And so these images have sat – until recently. I’ve wanted to do something with them to preserve the images and make them more accessible – make that more visible – to those of us who appreciated his eye.I’ve just completed transferring the
first of these images to Polaroid film for the purpose of making Polaroid emulsion transfers that can then be displayed and enjoyed. Here are the first three in what I hope becomes a nice series of his images. Through the tools available today and mixing media, these images have a new life.

As I share these with you I toast my father for his creativity, his curiosity and his willingness to cultivate those characteristics in others. Thanks, Dad.

Shadows and Light

Life (and, by extension, photography) is full of shadows and light. The balance between them determines the mood, the mindset, the feeling.

A life full of light is lovely but it misses some of the contrasts that shadows bring with them; some of the textures, variances, details.

Conversely, a life full of shadows misses the highlights, the features that light offers; the bright spots, the warmth, the glow.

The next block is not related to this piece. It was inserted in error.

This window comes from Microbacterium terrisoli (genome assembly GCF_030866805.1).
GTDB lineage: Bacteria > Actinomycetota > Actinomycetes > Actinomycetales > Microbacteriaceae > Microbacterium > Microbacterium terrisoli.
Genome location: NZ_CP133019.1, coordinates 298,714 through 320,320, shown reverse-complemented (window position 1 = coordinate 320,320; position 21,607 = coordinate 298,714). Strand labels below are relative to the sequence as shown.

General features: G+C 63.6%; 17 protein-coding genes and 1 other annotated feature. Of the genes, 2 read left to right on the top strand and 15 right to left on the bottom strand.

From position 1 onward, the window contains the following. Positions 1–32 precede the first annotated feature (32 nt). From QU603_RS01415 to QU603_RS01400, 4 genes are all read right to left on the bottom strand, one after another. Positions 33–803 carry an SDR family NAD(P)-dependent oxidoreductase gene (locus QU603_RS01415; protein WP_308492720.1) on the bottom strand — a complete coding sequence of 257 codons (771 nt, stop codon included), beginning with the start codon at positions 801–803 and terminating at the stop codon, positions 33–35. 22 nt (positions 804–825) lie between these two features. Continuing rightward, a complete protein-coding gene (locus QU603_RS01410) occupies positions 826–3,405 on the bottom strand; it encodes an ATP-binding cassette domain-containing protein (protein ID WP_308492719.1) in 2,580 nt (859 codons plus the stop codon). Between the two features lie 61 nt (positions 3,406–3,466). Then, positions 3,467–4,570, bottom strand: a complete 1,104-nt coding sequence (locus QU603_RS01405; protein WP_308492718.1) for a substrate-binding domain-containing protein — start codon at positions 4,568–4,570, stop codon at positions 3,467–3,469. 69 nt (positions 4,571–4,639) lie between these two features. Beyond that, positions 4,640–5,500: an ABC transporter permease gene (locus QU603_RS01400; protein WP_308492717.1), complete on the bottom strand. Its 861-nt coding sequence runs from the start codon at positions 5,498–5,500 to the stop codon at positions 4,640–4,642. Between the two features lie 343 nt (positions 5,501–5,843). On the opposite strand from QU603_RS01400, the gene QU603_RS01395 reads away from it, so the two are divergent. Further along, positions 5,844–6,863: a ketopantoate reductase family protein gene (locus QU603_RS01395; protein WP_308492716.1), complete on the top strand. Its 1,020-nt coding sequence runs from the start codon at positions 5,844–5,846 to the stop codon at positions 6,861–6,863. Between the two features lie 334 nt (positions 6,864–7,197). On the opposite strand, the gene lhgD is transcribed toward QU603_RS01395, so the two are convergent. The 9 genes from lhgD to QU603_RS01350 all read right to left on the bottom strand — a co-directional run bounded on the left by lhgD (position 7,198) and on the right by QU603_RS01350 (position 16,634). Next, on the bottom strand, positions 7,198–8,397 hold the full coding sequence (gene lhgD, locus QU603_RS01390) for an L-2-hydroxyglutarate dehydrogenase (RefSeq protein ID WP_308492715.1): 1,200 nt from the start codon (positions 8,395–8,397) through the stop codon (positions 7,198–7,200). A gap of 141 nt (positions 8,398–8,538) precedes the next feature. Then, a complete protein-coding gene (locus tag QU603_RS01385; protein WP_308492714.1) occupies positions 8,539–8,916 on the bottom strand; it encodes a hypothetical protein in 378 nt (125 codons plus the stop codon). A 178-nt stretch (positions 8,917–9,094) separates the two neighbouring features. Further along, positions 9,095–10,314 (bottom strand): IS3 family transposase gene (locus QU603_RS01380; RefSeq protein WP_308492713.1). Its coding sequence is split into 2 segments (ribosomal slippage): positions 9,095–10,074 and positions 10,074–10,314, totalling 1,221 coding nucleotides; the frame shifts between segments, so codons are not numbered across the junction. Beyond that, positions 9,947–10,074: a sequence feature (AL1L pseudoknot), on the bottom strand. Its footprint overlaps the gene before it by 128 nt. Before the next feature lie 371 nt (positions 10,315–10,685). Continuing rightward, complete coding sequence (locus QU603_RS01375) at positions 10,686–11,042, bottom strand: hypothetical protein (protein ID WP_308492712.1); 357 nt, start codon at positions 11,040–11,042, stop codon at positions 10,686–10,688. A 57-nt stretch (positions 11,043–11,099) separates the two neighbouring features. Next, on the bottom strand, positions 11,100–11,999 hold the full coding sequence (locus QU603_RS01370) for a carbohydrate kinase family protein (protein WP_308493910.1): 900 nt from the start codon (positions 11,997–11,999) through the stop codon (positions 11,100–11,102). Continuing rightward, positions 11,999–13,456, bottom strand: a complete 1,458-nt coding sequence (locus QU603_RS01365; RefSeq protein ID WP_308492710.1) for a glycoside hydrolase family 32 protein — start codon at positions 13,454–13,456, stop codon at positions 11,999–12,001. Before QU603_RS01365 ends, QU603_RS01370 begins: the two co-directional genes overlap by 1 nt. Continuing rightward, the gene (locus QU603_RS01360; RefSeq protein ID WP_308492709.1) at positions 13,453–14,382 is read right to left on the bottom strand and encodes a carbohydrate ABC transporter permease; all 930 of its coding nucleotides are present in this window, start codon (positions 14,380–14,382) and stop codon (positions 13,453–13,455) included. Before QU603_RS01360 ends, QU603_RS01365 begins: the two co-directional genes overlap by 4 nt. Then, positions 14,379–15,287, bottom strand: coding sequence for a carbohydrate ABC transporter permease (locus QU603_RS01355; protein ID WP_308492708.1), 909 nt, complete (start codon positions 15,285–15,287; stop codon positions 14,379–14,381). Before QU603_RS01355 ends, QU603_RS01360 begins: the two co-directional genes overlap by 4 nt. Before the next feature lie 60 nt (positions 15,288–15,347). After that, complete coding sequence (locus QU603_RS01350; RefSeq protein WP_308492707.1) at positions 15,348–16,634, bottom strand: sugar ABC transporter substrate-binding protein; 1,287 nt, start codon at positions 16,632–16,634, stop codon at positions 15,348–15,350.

Only through a delicate balance between shadow and light is life seen to its fullest with its highlights and details; it’s textures and contrasts; its highs and its lows.

You need light to illuminate the shadows; you need shadows to appreciate the light.

Limiting creativity

Most people believe that creative people need lots of space to create – lots of blue sky or a blank wall and especially no limitations whatsoever.

Wrong.

While a creative person does need a certain amount of “room” to maneuver, the opposite is actually true. When one – and this isn’t limited to just creative situations – has constraints imposed on one’s work, that’s when the creativity begins. Rules or limited resources or not enough time or other limitations imposed on the situation are what bring out creative solutions.